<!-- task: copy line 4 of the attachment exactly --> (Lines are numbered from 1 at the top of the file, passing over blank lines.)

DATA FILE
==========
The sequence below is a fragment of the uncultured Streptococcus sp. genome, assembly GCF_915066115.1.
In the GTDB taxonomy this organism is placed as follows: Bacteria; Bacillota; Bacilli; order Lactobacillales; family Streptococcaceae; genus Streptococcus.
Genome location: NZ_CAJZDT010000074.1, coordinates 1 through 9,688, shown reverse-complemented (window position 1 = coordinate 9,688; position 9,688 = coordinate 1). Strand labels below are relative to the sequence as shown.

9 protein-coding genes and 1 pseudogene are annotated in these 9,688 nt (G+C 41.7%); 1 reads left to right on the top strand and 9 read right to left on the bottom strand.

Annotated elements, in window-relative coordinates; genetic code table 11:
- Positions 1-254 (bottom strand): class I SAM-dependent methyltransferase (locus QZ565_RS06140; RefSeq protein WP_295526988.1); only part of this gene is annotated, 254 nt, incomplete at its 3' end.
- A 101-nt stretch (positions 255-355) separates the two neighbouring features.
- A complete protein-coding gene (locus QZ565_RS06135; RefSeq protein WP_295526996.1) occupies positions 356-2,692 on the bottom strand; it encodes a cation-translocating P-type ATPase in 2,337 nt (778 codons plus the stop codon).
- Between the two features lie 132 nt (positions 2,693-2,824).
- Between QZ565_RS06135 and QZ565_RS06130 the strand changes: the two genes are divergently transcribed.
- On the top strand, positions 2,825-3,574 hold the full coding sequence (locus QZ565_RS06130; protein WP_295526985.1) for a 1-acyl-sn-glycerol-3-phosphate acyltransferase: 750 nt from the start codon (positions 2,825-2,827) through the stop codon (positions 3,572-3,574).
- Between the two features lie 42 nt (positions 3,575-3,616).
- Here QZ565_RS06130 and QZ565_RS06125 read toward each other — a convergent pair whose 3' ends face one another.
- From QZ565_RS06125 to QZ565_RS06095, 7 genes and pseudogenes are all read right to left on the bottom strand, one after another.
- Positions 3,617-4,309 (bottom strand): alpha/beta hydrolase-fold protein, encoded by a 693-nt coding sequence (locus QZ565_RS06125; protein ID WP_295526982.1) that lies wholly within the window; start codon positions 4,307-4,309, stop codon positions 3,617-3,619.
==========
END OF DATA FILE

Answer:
9 protein-coding genes and 1 pseudogene are annotated in these 9,688 nt (G+C 41.7%); 1 reads left to right on the top strand and 9 read right to left on the bottom strand.